EMA Hosts Active Shooter Class

Chance Corbett, Associate Director for Emergency Management at Auburn University, gives instructions on how best to survive an active-shooter situation.

BY GENA HUFF, Editor

Lakitha Bell, Director for the Emergency Management Agency (EMA) in Pickens County, hosted an Active Shooter Class at the Carrollton Service Center, September 27. The guest speaker was Chance Corbett, Associate Director for Emergency Management at Auburn University. Corbett was also an EMA director for Russell County, a deputy for the Sheriff’s department, and on the SWAT (Special Weapons and Tactics) team for five years, three of those as team leader. Corbett has taught the class to over 40,000 people, well over 400 times. He says there is no difference between this class and the “Run, Hide, Fight” tactical class. The principals are basically the same.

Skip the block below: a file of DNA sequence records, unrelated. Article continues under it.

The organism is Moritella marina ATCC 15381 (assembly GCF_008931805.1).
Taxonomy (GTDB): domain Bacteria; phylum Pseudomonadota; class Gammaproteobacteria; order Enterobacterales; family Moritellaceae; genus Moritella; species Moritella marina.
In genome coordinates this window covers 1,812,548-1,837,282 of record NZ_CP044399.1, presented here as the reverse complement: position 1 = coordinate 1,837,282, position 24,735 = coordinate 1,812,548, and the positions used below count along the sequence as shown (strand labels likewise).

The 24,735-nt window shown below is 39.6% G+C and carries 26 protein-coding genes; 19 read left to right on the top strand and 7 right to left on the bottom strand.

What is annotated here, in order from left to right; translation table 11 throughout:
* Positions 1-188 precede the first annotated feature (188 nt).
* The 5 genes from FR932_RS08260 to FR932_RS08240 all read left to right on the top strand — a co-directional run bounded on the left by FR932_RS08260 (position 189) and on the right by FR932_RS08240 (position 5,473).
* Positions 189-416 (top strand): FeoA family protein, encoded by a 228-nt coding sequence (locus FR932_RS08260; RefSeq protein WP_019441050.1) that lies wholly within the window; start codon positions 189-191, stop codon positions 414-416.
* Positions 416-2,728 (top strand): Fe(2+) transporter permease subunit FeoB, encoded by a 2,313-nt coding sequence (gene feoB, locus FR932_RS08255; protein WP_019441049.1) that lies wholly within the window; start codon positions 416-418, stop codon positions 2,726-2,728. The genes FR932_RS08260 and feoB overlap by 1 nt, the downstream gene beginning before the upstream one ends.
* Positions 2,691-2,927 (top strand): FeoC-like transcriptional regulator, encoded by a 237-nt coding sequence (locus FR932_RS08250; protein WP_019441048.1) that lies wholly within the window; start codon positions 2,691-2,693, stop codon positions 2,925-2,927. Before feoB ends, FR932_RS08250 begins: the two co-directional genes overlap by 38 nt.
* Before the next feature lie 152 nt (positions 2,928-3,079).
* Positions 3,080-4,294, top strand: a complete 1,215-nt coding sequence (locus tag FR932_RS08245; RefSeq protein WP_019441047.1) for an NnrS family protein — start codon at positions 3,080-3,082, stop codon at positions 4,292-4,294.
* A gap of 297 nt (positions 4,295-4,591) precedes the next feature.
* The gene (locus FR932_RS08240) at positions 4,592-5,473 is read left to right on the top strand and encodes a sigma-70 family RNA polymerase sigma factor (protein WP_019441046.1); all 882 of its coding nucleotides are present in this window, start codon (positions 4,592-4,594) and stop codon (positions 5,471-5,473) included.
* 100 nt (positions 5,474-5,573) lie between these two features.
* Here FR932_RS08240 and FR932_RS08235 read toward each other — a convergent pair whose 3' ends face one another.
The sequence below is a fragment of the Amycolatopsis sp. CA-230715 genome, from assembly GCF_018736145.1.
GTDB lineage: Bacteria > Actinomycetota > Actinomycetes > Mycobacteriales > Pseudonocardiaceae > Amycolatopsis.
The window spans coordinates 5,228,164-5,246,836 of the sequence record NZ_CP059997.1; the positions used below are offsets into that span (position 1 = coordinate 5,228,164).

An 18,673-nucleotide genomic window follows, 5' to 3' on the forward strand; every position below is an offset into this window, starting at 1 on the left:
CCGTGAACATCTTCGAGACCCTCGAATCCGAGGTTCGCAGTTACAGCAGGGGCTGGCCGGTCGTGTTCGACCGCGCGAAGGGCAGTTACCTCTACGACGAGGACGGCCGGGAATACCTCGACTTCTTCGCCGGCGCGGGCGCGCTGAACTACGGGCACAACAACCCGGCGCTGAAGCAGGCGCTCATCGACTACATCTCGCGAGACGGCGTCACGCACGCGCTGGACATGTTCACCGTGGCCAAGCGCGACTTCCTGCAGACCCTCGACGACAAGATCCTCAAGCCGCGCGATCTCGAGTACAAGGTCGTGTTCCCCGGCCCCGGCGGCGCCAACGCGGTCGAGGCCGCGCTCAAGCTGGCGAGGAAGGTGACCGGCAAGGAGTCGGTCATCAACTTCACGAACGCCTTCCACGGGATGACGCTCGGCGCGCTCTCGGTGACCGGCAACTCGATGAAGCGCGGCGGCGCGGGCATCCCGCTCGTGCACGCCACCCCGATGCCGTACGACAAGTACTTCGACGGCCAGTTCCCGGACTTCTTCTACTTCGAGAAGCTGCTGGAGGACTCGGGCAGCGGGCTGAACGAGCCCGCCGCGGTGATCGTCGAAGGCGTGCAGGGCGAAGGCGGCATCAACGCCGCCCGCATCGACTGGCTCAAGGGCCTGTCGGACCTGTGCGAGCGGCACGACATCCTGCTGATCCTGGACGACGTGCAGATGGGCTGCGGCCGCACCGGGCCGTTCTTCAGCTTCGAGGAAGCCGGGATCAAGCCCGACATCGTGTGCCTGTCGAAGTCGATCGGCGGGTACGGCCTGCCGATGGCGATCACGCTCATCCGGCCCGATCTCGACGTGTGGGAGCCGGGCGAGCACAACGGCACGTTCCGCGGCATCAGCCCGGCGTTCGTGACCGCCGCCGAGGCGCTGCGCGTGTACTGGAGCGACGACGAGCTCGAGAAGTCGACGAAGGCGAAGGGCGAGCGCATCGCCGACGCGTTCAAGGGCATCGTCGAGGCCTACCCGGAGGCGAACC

In attendance were first responders, including law enforcement from all agencies, fire department personnel, public health workers, and a few citizens, such as myself. Corbett teaches the class to all walks of life, citizens, first responders, judges, companies, and schools, just to name a few.

The first question asked was what would you do if something happened in front of you? If someone with a gun started opening fire, would you be prepared? “Well, obviously here today we’ve got a lot of law enforcement which is not typical for this class, and that is good,” said Corbett.

The Federal Bureau of Investigation (FBI) conducted a study and found most shooters are male, but you cannot assume the shooter will look a certain way. “Because you never know what you’re going to get when they come around the corner,” warned Corbett.

People will assume, most of the time, an active shooter situation occurs mainly at a school. That is not the case. The higher percentage of these situations occur at businesses. Prior to the 2012 shooting at Sandy Hook Elementary School in Connecticut, schools were not required to perform active-shooter drills. They now must do the drill twice a year. Better, but probably not sufficient.


See complete story in the Pickens County Herald.
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